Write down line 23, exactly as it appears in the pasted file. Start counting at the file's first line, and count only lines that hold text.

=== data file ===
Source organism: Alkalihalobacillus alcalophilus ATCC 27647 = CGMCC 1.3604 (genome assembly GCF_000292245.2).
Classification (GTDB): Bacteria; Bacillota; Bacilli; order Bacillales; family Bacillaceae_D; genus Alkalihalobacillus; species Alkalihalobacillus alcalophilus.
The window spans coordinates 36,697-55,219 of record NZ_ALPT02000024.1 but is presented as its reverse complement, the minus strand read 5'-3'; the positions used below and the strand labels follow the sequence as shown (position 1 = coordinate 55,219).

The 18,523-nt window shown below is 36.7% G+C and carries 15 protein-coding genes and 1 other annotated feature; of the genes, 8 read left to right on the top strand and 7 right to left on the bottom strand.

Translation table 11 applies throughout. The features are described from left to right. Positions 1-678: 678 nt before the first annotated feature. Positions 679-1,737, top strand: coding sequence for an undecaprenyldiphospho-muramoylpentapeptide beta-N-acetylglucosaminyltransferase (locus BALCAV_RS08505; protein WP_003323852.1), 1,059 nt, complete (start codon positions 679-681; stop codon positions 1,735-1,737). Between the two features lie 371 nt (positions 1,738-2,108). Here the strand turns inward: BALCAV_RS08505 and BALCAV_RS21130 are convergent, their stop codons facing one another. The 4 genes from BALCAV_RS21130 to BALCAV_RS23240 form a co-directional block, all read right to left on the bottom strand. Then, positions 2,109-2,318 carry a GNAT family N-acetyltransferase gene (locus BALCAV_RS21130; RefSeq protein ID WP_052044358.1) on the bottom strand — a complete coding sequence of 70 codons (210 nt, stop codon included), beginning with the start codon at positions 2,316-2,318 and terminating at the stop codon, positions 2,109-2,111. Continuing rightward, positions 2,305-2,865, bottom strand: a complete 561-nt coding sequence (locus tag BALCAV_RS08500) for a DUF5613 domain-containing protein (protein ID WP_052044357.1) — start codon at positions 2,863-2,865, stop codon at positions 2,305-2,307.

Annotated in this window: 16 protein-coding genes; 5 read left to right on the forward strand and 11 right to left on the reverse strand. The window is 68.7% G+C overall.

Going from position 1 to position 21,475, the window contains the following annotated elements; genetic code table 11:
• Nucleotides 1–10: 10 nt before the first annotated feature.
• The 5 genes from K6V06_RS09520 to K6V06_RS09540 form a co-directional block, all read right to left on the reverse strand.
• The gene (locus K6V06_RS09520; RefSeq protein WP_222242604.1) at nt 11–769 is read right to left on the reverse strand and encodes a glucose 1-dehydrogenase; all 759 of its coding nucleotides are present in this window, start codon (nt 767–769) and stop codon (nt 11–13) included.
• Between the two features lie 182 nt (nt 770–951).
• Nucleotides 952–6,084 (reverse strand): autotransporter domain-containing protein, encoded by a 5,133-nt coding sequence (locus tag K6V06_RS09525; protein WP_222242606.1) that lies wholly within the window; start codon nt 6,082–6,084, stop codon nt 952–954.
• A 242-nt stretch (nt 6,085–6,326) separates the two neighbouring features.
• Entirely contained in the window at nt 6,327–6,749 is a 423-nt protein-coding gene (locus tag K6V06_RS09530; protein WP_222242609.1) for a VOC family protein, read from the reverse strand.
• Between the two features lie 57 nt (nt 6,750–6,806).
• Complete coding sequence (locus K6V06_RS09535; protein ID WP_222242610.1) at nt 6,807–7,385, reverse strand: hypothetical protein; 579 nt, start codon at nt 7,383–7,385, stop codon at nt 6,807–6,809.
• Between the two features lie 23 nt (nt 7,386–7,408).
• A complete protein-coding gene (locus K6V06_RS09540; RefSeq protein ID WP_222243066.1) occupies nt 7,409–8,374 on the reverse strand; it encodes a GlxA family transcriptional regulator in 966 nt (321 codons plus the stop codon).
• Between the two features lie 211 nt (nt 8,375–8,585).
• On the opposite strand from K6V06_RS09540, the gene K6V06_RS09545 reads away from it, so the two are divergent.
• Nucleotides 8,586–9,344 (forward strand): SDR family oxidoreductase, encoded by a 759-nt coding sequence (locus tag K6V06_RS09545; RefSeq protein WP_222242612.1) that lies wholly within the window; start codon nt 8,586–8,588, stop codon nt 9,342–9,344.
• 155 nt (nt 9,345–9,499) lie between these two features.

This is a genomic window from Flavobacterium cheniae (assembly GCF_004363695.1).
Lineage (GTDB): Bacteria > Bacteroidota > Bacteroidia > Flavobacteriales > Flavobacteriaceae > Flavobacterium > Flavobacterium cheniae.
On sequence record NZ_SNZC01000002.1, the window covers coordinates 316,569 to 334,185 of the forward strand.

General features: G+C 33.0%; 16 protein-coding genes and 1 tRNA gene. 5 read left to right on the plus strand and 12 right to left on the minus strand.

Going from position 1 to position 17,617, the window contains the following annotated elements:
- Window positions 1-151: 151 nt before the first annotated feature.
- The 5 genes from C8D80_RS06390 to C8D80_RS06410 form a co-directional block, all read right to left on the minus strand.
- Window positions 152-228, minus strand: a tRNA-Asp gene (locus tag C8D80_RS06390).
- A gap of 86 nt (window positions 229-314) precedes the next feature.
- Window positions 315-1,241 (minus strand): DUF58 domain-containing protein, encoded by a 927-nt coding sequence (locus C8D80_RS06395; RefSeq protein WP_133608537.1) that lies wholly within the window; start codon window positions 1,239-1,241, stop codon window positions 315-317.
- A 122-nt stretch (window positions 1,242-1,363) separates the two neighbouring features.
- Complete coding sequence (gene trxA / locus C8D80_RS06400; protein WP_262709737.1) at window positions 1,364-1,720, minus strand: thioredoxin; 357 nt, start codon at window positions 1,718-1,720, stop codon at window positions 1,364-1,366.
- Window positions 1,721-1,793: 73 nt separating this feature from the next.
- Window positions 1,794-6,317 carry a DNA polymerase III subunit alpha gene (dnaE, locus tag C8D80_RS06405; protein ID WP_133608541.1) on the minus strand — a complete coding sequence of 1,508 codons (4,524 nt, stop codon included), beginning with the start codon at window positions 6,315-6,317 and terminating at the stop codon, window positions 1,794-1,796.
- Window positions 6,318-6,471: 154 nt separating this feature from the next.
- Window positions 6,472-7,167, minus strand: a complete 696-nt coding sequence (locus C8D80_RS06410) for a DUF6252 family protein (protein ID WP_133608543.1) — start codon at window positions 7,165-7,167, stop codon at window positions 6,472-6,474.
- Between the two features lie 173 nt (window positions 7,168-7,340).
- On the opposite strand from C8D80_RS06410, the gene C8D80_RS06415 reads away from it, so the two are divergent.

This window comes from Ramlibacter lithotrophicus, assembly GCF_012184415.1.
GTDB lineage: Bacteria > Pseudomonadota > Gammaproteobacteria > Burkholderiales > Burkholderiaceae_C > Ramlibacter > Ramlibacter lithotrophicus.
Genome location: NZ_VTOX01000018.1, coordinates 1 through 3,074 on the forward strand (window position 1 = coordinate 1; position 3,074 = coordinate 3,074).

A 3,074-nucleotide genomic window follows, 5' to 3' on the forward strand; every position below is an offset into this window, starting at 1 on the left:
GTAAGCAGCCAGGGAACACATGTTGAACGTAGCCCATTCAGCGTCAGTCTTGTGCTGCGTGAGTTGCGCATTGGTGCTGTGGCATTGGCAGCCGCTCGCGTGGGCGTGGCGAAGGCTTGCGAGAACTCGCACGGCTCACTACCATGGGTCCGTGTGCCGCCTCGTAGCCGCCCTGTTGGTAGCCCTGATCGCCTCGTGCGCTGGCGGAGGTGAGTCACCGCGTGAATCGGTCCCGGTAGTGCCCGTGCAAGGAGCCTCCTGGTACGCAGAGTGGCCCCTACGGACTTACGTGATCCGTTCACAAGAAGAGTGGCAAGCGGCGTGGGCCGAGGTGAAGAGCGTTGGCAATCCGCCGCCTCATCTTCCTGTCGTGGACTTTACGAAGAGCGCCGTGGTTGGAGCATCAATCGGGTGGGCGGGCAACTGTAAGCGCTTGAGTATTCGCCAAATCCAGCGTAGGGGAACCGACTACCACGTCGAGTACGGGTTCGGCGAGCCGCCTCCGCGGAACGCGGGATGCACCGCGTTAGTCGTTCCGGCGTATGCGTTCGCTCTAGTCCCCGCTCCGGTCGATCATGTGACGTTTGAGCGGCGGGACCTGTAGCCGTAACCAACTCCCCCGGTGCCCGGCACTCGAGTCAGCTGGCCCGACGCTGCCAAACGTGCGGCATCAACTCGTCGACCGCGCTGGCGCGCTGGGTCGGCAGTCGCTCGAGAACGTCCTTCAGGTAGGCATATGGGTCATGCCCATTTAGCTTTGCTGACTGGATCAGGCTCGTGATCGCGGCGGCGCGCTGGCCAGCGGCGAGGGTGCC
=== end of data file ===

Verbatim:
This is a genomic window from Flavobacterium cheniae (assembly GCF_004363695.1).